That was excellent, until the last 15-20 minutes when it becomes merely okay. It's a far more personal piece of work than I've ever seen from Ben Elton and contains writing at a level I didn't know he was capable of. I was impressed.
The obvious thing to talk about, first of all, is how self-reflecting it is. It's about someone who works at the BBC and would like to write a film screenplay, while his wife is going spare at their inability to have a baby. This isn't the kind of material I'm used to from Ben Elton. To be blunt, it's his real life. Elton is a well-known writer, director and producer for the BBC, while he and his wife had indeed been having IVF treatment in the hope of becoming parents. Hugh Laurie was a stand-in director for some scenes of this film when Elton had to go to hospital for the birth. Oh, and the studio making this movie is BBC Films.
However that's only the beginning of it. Not only is Ben Elton 1 (the original) writing about Ben Elton 2 (the fictional one), but after a while the second Elton starts writing about a third. Yes, we have a writer writing about a writer writing about himself, about himself.
Now it would be wrong to get carried away with this. This is not even pretending to be a documentary and it would be a mistake to start reading too much into it. Elton 1 is also the director of his movie, which he adapted from his own novel, Inconceivable. Elton 2 is a TV executive who's merely writing a movie script to be directed by someone else. This isn't a confessional or anything. However what it is is a surprisingly well-written film with a ton of personal insight and some rather impressive subtleties into how even the best marriage can falter under stress. Hugh Laurie and Joely Richardson have a great relationship and are both well-meaning and likeable, but even so there are moments when one isn't in tune with the other. You'll have your priorities. You'll have something on your mind. You won't even notice that you've just trampled on the feelings of your spouse in a way that was important to them, but probably also too minor for them ever to mention.
You'll be romantic at different times and in different ways, for instance. There's a whole world of this to explore when Richardson wants to have sex as much as possible, especially in any manner that she's heard might increase the chances of conception.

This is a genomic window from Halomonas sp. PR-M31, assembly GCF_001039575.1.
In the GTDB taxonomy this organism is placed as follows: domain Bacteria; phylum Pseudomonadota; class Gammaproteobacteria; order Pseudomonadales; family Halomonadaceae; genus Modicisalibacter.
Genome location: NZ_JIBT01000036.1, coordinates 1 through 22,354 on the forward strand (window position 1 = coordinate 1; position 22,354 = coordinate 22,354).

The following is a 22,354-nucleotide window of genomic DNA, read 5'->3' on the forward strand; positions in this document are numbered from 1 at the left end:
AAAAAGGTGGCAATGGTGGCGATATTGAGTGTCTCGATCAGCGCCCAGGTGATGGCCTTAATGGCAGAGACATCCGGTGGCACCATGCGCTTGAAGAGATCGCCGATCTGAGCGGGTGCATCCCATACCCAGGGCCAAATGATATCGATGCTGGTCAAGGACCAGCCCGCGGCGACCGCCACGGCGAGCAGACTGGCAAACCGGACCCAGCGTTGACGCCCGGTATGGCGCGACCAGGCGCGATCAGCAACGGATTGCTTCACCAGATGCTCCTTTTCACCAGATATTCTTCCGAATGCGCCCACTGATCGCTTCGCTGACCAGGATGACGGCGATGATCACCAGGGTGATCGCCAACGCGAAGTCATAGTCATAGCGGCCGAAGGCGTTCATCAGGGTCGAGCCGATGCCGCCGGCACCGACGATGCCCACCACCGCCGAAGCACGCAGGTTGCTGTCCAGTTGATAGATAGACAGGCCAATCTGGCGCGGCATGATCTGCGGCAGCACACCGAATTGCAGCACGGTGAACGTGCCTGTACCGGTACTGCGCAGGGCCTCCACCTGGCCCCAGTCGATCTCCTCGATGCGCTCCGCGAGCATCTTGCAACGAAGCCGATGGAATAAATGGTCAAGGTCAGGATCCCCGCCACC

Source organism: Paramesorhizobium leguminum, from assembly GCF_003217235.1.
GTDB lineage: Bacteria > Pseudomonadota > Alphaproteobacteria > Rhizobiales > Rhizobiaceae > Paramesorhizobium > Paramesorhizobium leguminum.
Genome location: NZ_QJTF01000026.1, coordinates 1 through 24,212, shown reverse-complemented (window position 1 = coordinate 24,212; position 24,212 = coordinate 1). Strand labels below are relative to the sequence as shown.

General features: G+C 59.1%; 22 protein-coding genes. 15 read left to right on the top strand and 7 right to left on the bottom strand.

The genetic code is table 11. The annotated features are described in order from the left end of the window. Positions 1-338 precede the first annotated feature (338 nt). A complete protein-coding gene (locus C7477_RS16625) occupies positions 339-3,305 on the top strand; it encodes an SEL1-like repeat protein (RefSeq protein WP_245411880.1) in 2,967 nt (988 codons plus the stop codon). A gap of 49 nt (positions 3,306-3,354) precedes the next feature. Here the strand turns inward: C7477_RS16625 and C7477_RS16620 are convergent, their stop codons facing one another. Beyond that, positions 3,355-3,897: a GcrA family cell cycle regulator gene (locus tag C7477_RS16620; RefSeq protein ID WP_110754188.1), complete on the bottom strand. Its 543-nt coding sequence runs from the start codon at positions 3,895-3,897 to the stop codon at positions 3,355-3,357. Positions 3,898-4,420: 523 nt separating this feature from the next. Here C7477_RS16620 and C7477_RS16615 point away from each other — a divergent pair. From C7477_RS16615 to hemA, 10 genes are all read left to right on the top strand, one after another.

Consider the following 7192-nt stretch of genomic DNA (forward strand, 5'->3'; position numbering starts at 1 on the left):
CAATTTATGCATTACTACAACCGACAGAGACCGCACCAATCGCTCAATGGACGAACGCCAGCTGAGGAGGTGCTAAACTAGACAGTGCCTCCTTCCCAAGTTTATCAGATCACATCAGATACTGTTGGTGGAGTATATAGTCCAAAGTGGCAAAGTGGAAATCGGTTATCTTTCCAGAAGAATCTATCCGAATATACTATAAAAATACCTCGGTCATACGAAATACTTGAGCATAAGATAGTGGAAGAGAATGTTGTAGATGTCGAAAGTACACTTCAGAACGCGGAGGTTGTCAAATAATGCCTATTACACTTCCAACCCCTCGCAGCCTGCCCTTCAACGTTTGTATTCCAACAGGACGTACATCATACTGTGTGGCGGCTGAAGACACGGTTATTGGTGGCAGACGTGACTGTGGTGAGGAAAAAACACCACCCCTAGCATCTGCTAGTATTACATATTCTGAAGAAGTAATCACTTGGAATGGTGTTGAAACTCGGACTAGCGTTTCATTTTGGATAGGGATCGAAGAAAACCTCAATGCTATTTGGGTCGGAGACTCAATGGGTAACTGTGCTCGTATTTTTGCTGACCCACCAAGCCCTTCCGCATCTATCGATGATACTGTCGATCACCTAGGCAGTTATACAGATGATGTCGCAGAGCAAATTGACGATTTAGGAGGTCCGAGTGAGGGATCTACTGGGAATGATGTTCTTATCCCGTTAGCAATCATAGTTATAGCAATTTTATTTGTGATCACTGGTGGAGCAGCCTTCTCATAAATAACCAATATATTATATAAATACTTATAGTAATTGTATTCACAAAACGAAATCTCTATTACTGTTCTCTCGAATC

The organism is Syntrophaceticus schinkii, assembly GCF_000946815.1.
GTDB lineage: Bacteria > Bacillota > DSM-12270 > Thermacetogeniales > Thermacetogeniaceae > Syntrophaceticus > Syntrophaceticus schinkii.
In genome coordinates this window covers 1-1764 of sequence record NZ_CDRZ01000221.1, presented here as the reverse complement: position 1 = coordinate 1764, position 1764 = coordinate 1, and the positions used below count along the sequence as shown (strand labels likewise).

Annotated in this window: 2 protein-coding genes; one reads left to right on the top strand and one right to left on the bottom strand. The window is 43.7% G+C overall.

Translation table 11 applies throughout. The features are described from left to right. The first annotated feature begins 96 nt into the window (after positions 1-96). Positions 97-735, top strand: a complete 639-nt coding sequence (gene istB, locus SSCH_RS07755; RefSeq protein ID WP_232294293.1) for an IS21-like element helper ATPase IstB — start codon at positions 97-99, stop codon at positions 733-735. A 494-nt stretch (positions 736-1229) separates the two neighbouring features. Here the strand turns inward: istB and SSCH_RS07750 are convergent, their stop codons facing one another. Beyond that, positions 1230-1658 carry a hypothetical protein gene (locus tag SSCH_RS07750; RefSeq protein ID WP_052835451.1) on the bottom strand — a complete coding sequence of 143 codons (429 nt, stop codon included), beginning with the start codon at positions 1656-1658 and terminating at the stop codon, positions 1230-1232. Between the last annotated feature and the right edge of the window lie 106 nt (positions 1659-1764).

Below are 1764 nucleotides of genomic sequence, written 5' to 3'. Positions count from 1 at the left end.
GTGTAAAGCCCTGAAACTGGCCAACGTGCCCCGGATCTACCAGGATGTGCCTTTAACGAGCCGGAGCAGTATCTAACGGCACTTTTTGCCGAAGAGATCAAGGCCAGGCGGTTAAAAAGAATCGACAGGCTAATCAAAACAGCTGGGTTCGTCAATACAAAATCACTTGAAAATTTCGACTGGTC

I'm probably making this film sound a bit grim or dreary, but it's not. There are lots of jokes. It's funny. Elton's observation from life is particularly killing when it comes to the BBC, where he goes to town on management drivel and artistic egos. It's just subtler humour than usual for him, to the extent that occasionally he'll throw in some scatalogical dialogue and it doesn't feel quite right. He's also got a keen eye for the little absurdities, e.g. over-protective mothers in the park. "Don't touch my child. I don't want you touching my child."
There are a ton of famous British faces, obviously, albeit often in cameos. Emma Thompson is a joy, with some epic gibberish. Dawn French is an Australian nurse. Rowan Atkinson is my favourite of them all though. One word: gynaecologist. Most important though are obviously the two leads, with Hugh Laurie being excellent and Joely Richardson being calm but fearless in a demanding role, both in terms of emotion and dignity. What her character goes through here is not something to be undertaken lightly.
One of my favourite things about this movie, in hindsight, is the way it leaves unspoken the thematic parallels. Laurie wants to write a script. Richardson wants to make a baby. These are both processes of creation and in both cases, the parent-to-be is prepared to do some pretty extreme things to make it happen. The more you think about it afterwards, the richer these parallels become... yet the film leaves you to notice that (or not) for yourself. No one ever says "making a film is just like making a baby", because obviously that would be trite and ridiculous, but note for instance the different ways in which Laurie's character will take personally a slight on his professional or personal fertility.
All that's great. We have here a genuinely excellent film, ending in an unforgettable scene that cuts so close to the bone that it hurts. That was powerful. However after that it continues, for those last 15-20 minutes I told you about. Oh, they're okay. They're fine. They give the story its correct ending. However the film's shifted gears to be more plot-based, which just isn't as good as it had been. Oh, and Laurie's beard is a mistake. I see why they did it, but as usual it's not helping to have only half the actor's face visible.
This is a far better film than I'd have guessed. It has subtlety and realism. Note for instance the way in which a key story beat is conveyed through something as tiny as an character saying a line he doesn't mean. We're being expected to watch the actors carefully and use our intelligence. The film's also being honest about the kinds of things that can happen, e.g. suspected meningitis. I'm not going to say it's Ben Elton's best work because I don't believe realism is inherently better than silliness, but it's the most mature writing I've seen from him and impressive in a completely different way to Blackadder.
And on top of that, it's funny!